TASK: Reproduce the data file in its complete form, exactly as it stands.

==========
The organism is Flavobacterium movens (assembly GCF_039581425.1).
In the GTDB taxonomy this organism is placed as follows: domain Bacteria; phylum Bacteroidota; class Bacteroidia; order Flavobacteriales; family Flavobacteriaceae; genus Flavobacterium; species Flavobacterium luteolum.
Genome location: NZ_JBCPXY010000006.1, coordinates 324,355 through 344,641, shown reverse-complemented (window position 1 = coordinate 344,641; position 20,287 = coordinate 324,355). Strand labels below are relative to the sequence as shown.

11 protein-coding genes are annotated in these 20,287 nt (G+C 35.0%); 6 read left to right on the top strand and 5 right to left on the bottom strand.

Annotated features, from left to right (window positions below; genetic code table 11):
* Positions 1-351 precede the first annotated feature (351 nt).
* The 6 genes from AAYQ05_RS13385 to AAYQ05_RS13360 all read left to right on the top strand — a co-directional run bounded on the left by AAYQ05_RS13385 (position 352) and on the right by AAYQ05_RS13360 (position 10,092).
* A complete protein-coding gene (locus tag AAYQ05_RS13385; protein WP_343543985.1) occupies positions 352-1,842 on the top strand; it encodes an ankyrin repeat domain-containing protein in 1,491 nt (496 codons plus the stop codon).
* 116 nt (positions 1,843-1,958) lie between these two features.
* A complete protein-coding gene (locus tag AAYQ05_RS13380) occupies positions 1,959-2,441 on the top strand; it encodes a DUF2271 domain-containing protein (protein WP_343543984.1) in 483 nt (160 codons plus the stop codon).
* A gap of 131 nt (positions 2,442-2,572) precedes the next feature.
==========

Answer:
The organism is Flavobacterium movens (assembly GCF_039581425.1).
In the GTDB taxonomy this organism is placed as follows: domain Bacteria; phylum Bacteroidota; class Bacteroidia; order Flavobacteriales; family Flavobacteriaceae; genus Flavobacterium; species Flavobacterium luteolum.
Genome location: NZ_JBCPXY010000006.1, coordinates 324,355 through 344,641, shown reverse-complemented (window position 1 = coordinate 344,641; position 20,287 = coordinate 324,355). Strand labels below are relative to the sequence as shown.

11 protein-coding genes are annotated in these 20,287 nt (G+C 35.0%); 6 read left to right on the top strand and 5 right to left on the bottom strand.

Annotated features, from left to right (window positions below; genetic code table 11):
* Positions 1-351 precede the first annotated feature (351 nt).
* The 6 genes from AAYQ05_RS13385 to AAYQ05_RS13360 all read left to right on the top strand — a co-directional run bounded on the left by AAYQ05_RS13385 (position 352) and on the right by AAYQ05_RS13360 (position 10,092).
* A complete protein-coding gene (locus tag AAYQ05_RS13385; protein WP_343543985.1) occupies positions 352-1,842 on the top strand; it encodes an ankyrin repeat domain-containing protein in 1,491 nt (496 codons plus the stop codon).
* 116 nt (positions 1,843-1,958) lie between these two features.
* A complete protein-coding gene (locus tag AAYQ05_RS13380) occupies positions 1,959-2,441 on the top strand; it encodes a DUF2271 domain-containing protein (protein WP_343543984.1) in 483 nt (160 codons plus the stop codon).
* A gap of 131 nt (positions 2,442-2,572) precedes the next feature.